AstraZeneca announces two Lancet Oncology publications of Phase I dose-expansion results of trastuzumab deruxtecan in HER2-positive metastatic breast and gastric cancer


20.7 months median duration of response in HER2-positive metastatic
breast cancer patients previously treated with trastuzumab emtansine

7.0 months median duration of response in HER2-positive metastatic
gastric cancer patients previously treated with trastuzumab

 


29 April 2019

AstraZeneca and Daiichi Sankyo Company, Limited (Daiichi Sankyo) today announced the publication of two manuscripts in The Lancet Oncology reporting long-term Phase I safety and preliminary efficacy results of trastuzumab deruxtecan (DS-8201). The HER2-targeting antibody drug conjugate (ADC) and potential new medicine was evaluated in heavily-pretreated patients with HER2-positive metastatic breast cancer (MBC) and gastric cancer.

HER2-positive breast cancer results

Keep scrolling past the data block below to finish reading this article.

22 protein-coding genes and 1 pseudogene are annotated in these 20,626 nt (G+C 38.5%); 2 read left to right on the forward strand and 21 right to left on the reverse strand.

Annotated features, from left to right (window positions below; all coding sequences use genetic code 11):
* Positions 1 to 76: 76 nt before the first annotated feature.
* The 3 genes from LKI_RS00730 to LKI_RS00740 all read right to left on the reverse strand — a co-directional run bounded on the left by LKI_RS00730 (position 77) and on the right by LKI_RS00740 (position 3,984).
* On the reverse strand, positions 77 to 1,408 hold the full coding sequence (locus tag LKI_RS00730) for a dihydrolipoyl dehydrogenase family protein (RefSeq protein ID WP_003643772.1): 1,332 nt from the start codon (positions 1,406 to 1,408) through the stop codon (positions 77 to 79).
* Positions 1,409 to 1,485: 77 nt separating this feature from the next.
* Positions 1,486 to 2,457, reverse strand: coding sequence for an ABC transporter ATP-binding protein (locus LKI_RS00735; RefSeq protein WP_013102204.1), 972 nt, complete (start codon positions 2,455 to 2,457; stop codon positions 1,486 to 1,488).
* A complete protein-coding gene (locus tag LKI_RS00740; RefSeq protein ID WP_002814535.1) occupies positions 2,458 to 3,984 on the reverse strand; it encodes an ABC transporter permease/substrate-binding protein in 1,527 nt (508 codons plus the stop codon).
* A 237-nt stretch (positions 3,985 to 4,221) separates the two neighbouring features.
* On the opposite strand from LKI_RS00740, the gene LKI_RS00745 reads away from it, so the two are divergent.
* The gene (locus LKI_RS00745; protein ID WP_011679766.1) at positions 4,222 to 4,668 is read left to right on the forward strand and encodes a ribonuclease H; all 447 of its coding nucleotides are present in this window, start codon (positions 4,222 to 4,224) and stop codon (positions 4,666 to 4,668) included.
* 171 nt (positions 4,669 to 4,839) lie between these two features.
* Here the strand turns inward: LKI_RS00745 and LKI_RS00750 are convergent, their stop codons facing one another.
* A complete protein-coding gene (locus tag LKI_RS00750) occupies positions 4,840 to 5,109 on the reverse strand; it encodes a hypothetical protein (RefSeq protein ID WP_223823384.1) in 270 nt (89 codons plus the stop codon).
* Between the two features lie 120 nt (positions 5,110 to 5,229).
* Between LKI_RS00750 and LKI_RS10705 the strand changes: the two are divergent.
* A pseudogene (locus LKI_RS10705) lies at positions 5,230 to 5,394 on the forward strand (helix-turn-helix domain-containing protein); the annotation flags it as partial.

The first manuscript reports results for 115 patients who received at least one dose of trastuzumab deruxtecan of which 111 were evaluable for confirmed response. These patients with HER2-positive MBC previously treated with trastuzumab emtansine received trastuzumab deruxtecan at a recommended expansion dose of 5.4 or 6.4 mg/kg in the dose escalation or dose expansion parts of the Phase I trial. Patients enrolled in this part of the trial had a median of seven prior lines of treatment, including trastuzumab and trastuzumab emtansine, and in 86% of cases, pertuzumab.

A confirmed objective response rate (ORR) of 59.5% (95% CI: 49.7, 68.7) and a disease control rate (DCR) of 93.7% (95% CI: 87.4, 97.4) were observed with trastuzumab deruxtecan. Median duration of response (DoR) was 20.7 months (0.0 to 21.8), median progression-free survival (PFS) was 22.1 months (0.8 to 27.9), and median overall survival (OS) has not yet been reached in the trial. 55 (48%) patients remain on treatment with trastuzumab deruxtecan, as of data cut-off on 10 August 2018.

Kenji Tamura, MD, PhD, Department of Breast and Medical Oncology National Cancer Center Hospital, Tokyo, Japan, and lead author on the manuscript, said: “For patients with HER2-positive metastatic breast cancer that progresses after trastuzumab, pertuzumab, and trastuzumab emtansine, optimal treatment is not clearly defined and choices may be limited. These results demonstrate preliminary clinically-meaningful response rates with an impressive duration of response, supporting further development and suggesting a potential role for trastuzumab deruxtecan as a HER2-targeted therapy option in this setting.”